Leading planners now use 10 criteria or more when selecting a platform, with many operating a multi-platform approach, choosing the right platform for individual clients.
Some planners says with intense competition in the platform sector over the past few years and increased commoditisation costs and charges have become similar across many platforms.
With platform sales and mergers common, other criteria has also become more used when selecting platforms such as financial strength, long term reputation, profitability and independence.
The five page Platform Report includes contributions and comment from leading Financial Planners as well as platform experts from the Lang Cat, Defaqto and Fundscape.
It includes analysis and predictions about the future and shape of the platform sector.
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Certified Financial Planner Mike Stafford of Stafford Wealth said he used Adviser Assist, a platform analysis programme, to help select the right platform for a client.
He said: “Our main selection criteria are: value for money, service standards and range of products.
“We currently have client assets on seven platforms for various historical reasons.”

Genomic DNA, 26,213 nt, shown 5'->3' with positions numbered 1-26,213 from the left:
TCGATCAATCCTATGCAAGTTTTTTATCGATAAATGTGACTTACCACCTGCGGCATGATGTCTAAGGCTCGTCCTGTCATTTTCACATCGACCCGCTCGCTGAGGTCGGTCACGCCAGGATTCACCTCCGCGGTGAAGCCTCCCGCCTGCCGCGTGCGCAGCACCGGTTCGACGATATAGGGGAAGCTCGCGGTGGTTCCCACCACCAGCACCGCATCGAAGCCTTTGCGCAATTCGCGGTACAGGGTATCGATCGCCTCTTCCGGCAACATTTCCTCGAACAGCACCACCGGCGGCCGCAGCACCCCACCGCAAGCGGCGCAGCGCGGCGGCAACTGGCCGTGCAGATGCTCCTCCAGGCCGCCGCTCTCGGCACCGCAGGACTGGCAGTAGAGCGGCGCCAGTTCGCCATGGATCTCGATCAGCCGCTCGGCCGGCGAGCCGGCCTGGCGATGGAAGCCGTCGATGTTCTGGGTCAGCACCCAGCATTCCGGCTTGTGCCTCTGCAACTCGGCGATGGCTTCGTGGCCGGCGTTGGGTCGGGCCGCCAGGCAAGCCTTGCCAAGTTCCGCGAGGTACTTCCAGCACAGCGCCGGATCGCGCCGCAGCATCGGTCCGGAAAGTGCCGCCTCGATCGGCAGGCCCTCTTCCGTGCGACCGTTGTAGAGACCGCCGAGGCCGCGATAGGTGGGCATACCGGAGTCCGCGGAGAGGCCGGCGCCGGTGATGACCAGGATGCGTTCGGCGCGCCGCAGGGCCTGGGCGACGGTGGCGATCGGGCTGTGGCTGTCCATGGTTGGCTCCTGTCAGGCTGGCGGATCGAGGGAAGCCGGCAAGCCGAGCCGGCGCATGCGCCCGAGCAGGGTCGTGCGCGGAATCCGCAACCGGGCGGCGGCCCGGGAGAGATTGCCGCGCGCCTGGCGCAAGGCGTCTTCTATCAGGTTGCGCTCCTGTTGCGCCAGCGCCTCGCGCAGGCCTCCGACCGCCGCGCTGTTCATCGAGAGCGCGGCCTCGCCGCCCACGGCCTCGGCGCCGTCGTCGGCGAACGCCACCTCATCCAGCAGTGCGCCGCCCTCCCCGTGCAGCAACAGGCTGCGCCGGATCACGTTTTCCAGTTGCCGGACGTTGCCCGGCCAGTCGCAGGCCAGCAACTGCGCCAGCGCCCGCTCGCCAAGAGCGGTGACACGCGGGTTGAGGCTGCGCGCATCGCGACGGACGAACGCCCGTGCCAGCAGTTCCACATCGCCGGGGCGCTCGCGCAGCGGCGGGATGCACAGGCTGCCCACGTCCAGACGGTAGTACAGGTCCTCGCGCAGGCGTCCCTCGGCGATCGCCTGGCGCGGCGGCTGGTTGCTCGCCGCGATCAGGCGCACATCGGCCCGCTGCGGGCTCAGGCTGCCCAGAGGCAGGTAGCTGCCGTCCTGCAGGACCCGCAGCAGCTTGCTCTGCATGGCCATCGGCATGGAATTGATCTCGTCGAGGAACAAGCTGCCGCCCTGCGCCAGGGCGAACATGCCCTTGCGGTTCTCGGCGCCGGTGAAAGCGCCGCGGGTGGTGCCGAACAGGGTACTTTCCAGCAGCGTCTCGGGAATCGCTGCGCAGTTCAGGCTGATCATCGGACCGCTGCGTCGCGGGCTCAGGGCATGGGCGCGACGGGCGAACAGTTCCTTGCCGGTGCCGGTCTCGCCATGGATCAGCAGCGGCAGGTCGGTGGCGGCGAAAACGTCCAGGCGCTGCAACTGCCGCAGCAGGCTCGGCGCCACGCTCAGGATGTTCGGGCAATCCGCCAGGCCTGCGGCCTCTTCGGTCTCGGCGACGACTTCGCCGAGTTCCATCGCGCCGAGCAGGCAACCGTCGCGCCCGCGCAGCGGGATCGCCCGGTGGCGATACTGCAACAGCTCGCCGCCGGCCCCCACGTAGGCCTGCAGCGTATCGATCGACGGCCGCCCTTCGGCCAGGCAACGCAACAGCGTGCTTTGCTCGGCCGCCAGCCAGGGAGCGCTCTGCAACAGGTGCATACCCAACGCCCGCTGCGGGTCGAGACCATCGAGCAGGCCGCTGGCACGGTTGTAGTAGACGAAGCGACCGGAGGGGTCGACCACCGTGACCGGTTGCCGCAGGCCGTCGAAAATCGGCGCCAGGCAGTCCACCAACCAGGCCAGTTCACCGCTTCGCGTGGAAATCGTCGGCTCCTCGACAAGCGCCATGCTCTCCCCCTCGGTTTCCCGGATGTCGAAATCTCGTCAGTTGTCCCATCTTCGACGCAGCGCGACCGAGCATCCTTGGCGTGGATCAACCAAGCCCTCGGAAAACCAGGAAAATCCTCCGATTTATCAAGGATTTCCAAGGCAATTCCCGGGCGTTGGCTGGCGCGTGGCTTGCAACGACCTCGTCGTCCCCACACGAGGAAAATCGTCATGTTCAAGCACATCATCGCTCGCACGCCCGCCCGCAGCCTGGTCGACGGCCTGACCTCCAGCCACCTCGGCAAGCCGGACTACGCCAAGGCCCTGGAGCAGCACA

Chartered Financial Planner John Rook of Kench & Co, uses at least 10 criteria to assess platforms.
The four most important to him are: the platform must be well established in the UK (more than 15 years), it must be financially secure (a credit rating by AKG of B or above); it must have long term profitability and also have full independence and ownership away from retail insurers and investment groups.
He added: “For me when looking at the giving of Financial Planning advice, I see the use of a platform as facilitating our proposition not defining, limiting or distorting it.”
Chartered Financial Planner Gemma Siddle of Eldon Financial Planning said: “We need to know the client can access an appropriate investment selection for their circumstances, ideally at the lowest cost possible but balancing this with the quality of servicing required.
“A client with a need for crystallisation and variable income through drawdown is potentially much more at risk from poor admin than a young person who has monthly saving into a pension planned for the next 30 years. Trusting a platform to do right by the client is key for us.”
Philip Wise, a Chartered Financial Planner and retirement income planning director at Informed Choice, added: “We look for long-term financial stability and like to understand the platform’s business strategy, including ownership of the business and what their plans are. We also look at access to capital. It’s no secret that platforms are expensive to run and require a huge amount of capital investment.”
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